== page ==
Sunday, 6 July 2014

Changing years & Changing fortunes

In the relatively short time I have been photographing wildlife, I have seen many changes particularly in the changing fortunes of the wildlife – I don’t think many of us think about the animals around us and their daily struggle for survival and our impact on them.

With every new year, as well as looking for new places interest, I have a dozen or so locations of which I have regularly visited and it is at these areas I find that rarely is one year the same as the previous in what I will see.  The reasons no doubt vary – changing habitat, disturbance, disease, seasonal changes in the weather or just a natural changing balance of nature.  From a photographic point of view it means no guarantees on what I can shoot on a yearly basis and so take advantage of any unusual influx or increased population of an animal.

The below choice is not exclusive or necessary typical nation wide, rather from my own experiences of the animals I have or would usually see or seek out.


On the way up

Grey Squirrel

No more obvious of the changing fortunes is the Grey Squirrel.  Nine years ago when I started back into photography shooting wildlife, the Grey was in the process of finishing off taking over the Native Red Squirrel in this area.  The woods where I once used to watch the Reds chasing each other around the trees were now replaced by these foreign invaders and have grown in numbers.  Of all the mammals around this area this is the easiest to find and see.  So, although on the way up in numbers, it’s probably not the most popular success story by most.


Red Kite

When I was growing up, the Red Kite was very rare.  My trusty old ‘Birds of Britain and Europe’ book had them living in only a small area of Wales.  Once very common, it was almost wiped out through persecution by the 20th century.  In 1989 around the Gateshead area of North East England it was reintroduced (as it was elsewhere in the country) with great success.  Now, in this area at least, it is the most seen bird of prey and one of my favourites and I never cease to be impressed with the sight and sound of this bird.  During the winter months they communally roost so you can see a dozen or more in any one area.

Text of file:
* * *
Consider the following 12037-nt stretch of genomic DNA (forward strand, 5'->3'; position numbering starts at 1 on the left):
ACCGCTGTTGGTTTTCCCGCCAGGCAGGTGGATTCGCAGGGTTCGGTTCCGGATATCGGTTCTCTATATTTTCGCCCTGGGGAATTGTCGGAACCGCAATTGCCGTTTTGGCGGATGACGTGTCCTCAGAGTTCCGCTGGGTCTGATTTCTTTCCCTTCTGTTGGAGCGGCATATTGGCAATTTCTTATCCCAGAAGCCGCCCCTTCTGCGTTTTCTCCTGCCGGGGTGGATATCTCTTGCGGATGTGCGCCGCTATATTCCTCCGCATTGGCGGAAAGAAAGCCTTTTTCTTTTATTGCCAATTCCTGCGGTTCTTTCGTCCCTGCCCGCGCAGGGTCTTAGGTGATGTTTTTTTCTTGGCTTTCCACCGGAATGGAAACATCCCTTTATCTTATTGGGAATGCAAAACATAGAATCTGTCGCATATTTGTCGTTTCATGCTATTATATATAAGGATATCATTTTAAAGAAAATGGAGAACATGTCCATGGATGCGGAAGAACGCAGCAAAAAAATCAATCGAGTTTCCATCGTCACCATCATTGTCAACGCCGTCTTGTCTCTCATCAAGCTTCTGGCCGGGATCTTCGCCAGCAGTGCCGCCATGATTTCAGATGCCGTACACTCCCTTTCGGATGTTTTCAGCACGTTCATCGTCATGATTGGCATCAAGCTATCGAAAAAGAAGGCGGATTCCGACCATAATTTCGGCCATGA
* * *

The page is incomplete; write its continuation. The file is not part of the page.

The Buzzard

The Buzzard, like the Kite, was also persecuted but, unlike the Kite they survived and as laws have been brought in to give birds like this some protection, this bird of prey has managed to not only survive but become what is now the most common bird of prey in the UK.  As with the Kite, it was only a short time ago that I first saw one of these birds and it is also a sight to watch one gliding overhead.





No change

Roe Deer

At first I never saw one of these.  They would have been around but I didn’t have the knowledge or experience of finding them.  I’m sure during the nine year period I’m including in this post, the Roe Deer has probably increase in numbers but it’s not something I have particularly noticed.  Even if you don’t see one due to their timid nature, the signs are all around that they are here and again, an animal I just love to watch.



Purely from my experience of this bird over recent years I have it in this section though it could belong ‘Fluctuating’ below because it is very susceptible to a bad winter of which we have had a few, but their numbers seem to bounce back.  What I have found is that there doesn’t seem to be a yearly regular spot I can go to see them and even where I can, this will change on a month to month basis.  Perhaps my favourite birds to watch and photograph.



Definitely a consistent regular.  Anywhere it seems where there is water there’s a Heron – Lakes, ponds, rivers or the coast, more than not you will see one.  A photogenic bird and one that will often conveniently keep still for you although it doesn’t like you getting to close to you.  It has it’s comfort zone and you can be very visible outside of that and it will ignore you, but step inside of it and off it goes.


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By fluctuating, I mean that these animals have been sighted by me in regular numbers for a while then gone through a lull then picked up again, though I’m sure this would be localised.  The Fox some six years ago, I was practically ‘tripping over’ them wherever I went.  There were places I could go were I would almost be guaranteed to see them and could do so in the middle of the day.  Then they were gone.  Since Fox hunting was rightly banned, it’s meant you can actually see this animal in daylight and is my favourite mammal to do so.  There is something about having one look right at you – almost wolf like with those eyes – and I’ve had numerous close encounters with them that has given me that special connection with nature, which reminds me why it is I like to spend so much time out in the wilds.